Presentation on theme: "Chapter 10 The Kinetic Theory of Matter. 10.1 Physical Behavior of Matter States of Matter – solid – liquid – gas."— Presentation transcript:
Chapter 10 The Kinetic Theory of Matter
10.1 Physical Behavior of Matter States of Matter – solid – liquid – gas
Intermolecular Forces (IMF) Attractive forces between molecules. Much weaker than chemical bonds within molecules.
The Kinetic Theory of Matter 1. Matter is composed of PARTICLES. 2. Particle movement is rapid, constant, and random (Brownian motion)
The Kinetic Theory of Matter 3.All collisions are perfectly ELASTIC (NO energy lost).
Kinetic theory of matter Kinetic energy (K.E.) = energy of motion gases have the least restriction on motion – have the most K.E. solids have the most restriction on motion – have the least K.E.
Kinetic model of gases Gases: matter with variable shape and variable volume Gas particles move in a straight line until they collide with container or each other
Kinetic model of gases Diffusion- random motion of gas particles that spread out and fill a space
Kinetic model of gases ideal gasgases with perfectly elastic collisions and no intermolecular forces Most real gases behave as ideal gases except at very low temps and very high pressures
Kinetic model of gases pressure – force acting on a unit area of surface gas pressure collisions of gas particles on objects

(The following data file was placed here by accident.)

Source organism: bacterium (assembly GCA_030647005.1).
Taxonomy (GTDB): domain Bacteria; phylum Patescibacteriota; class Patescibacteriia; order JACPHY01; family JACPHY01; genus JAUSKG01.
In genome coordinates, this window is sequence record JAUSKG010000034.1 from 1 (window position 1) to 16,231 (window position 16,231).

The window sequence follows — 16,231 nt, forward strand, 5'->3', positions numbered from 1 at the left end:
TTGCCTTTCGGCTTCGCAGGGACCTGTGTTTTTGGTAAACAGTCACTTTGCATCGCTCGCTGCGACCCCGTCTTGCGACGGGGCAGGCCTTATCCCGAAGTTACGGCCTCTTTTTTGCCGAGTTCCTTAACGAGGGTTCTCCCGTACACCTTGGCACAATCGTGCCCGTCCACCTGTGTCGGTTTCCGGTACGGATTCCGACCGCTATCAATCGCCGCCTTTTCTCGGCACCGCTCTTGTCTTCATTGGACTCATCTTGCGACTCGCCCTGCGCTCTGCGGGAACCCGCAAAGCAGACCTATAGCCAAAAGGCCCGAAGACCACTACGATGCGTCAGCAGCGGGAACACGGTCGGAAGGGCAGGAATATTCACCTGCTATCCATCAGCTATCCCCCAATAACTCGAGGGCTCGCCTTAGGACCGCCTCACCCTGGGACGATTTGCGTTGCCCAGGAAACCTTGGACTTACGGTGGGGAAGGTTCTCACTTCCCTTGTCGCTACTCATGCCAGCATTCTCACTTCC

Kinetic model of gases atmospheric pressure collisions of air particles on objects
Kinetic model of gases SI unit of pressure = Pa (Pascal) standard pressure: (this is the P from STP) STANDARD ATMOSPHERIC PRESSURE: 1 atm = 760. mm Hg = 760. torr = kPa = 14.7 psi
examples of pressure conversions 1) Convert a pressure of 847 mm Hg to kPa. 847 mm Hg x kPa mm Hg 2) What is 8.9 psi expressed in atm? 8.9 psi x 1 atm psi = 113 kPa = 0.61 atm
3) 344 mm Hg = _____ psi 344 mm Hg x 14.7 psi___ mm Hg = 6.65 psi
Kinetic model of liquids Liquids: matter with variable shape and definite volume Particles slide past each other but are so close together they do not move in a straight line
Kinetic model of solids solids: matter with definite shape and definite volume Particles cannot move past each other, they are in constant motion bouncing off neighbors
Types of solids 1)Crystalline solids a) crystal latticeorganized repeating pattern in 3-D b) unit cellsmallest repeating unit in a crystal
Crystalline solids continued c) allotropes two or more different arrangements for the same element in the same state (C: graphite, diamond)